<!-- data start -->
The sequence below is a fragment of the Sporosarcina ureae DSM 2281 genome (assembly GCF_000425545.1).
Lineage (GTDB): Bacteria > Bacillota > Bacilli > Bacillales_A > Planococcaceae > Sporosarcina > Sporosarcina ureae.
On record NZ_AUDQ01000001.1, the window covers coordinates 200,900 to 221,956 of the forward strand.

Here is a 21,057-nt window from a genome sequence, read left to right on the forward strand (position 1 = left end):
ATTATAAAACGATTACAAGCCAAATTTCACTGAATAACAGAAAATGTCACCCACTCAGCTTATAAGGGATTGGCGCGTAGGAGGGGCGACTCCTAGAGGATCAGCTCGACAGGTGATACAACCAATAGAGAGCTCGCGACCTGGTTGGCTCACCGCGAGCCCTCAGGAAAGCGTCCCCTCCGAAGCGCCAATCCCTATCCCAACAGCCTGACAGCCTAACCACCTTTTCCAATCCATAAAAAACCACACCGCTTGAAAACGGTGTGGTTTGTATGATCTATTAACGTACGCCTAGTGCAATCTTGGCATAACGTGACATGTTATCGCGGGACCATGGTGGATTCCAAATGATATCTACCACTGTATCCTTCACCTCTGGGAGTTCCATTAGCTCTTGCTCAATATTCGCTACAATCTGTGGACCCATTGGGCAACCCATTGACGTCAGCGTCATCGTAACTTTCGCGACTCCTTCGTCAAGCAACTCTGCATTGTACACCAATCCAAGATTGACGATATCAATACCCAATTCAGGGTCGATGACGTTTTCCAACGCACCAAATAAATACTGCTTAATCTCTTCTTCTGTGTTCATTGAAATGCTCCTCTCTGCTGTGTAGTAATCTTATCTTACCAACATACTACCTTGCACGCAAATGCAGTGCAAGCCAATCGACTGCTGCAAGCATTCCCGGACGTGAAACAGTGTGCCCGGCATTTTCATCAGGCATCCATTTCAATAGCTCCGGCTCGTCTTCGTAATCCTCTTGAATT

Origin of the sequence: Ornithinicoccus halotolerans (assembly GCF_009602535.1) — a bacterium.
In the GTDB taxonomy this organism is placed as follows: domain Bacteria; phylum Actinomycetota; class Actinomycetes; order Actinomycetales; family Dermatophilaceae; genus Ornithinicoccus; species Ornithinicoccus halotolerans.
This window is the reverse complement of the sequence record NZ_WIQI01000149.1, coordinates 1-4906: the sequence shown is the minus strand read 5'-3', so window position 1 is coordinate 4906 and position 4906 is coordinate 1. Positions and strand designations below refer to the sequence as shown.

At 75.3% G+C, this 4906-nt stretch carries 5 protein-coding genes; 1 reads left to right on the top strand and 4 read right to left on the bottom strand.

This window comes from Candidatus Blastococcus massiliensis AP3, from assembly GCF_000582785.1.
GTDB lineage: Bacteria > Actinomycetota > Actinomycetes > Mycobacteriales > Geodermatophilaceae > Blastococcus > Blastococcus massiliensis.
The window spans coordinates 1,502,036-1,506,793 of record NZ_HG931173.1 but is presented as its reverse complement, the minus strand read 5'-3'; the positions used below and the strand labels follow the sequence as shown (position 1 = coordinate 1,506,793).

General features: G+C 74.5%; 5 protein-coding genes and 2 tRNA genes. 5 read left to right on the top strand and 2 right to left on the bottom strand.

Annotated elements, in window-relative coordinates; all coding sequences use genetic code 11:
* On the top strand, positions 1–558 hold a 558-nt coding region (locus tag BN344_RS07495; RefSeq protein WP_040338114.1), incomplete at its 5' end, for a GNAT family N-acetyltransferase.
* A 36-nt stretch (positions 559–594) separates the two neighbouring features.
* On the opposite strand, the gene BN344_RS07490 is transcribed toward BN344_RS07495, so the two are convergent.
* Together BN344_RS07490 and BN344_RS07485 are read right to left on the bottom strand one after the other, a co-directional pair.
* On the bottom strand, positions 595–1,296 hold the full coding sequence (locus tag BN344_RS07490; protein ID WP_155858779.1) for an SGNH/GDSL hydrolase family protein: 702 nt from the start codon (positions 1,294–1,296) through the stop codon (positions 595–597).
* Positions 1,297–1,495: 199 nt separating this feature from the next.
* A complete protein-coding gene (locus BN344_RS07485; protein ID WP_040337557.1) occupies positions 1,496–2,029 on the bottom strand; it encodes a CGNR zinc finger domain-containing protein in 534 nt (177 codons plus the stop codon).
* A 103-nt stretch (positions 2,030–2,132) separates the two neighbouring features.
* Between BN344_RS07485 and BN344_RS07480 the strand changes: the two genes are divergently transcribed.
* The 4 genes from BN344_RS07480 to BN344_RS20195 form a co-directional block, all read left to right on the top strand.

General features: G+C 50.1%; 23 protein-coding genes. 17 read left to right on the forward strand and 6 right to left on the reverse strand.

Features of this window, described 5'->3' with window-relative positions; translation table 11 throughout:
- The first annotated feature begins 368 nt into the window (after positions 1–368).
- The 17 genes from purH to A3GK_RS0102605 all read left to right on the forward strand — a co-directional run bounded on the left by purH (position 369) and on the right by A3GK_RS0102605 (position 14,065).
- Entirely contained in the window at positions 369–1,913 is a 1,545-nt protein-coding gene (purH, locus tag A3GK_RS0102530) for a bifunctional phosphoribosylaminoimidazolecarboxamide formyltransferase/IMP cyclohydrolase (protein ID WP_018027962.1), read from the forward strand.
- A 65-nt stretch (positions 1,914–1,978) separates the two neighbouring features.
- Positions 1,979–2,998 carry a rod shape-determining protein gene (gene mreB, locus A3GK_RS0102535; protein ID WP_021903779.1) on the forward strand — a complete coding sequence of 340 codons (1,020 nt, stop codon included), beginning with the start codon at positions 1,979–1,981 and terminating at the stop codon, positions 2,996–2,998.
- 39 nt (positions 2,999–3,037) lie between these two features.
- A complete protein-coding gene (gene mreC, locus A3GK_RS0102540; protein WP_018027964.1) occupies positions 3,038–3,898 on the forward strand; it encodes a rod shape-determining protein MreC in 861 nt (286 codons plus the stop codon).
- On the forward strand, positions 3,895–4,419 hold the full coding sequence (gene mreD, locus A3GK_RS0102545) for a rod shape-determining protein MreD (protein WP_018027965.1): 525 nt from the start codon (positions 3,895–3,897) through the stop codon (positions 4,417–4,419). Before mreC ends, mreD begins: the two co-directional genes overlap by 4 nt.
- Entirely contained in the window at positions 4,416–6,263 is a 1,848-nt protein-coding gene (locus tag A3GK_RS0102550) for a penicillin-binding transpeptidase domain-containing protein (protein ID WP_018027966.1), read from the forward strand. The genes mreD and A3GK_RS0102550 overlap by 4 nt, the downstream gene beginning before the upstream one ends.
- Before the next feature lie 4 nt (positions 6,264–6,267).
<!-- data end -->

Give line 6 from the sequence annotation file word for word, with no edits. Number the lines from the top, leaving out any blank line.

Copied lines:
Origin of the sequence: Ornithinicoccus halotolerans (assembly GCF_009602535.1) — a bacterium.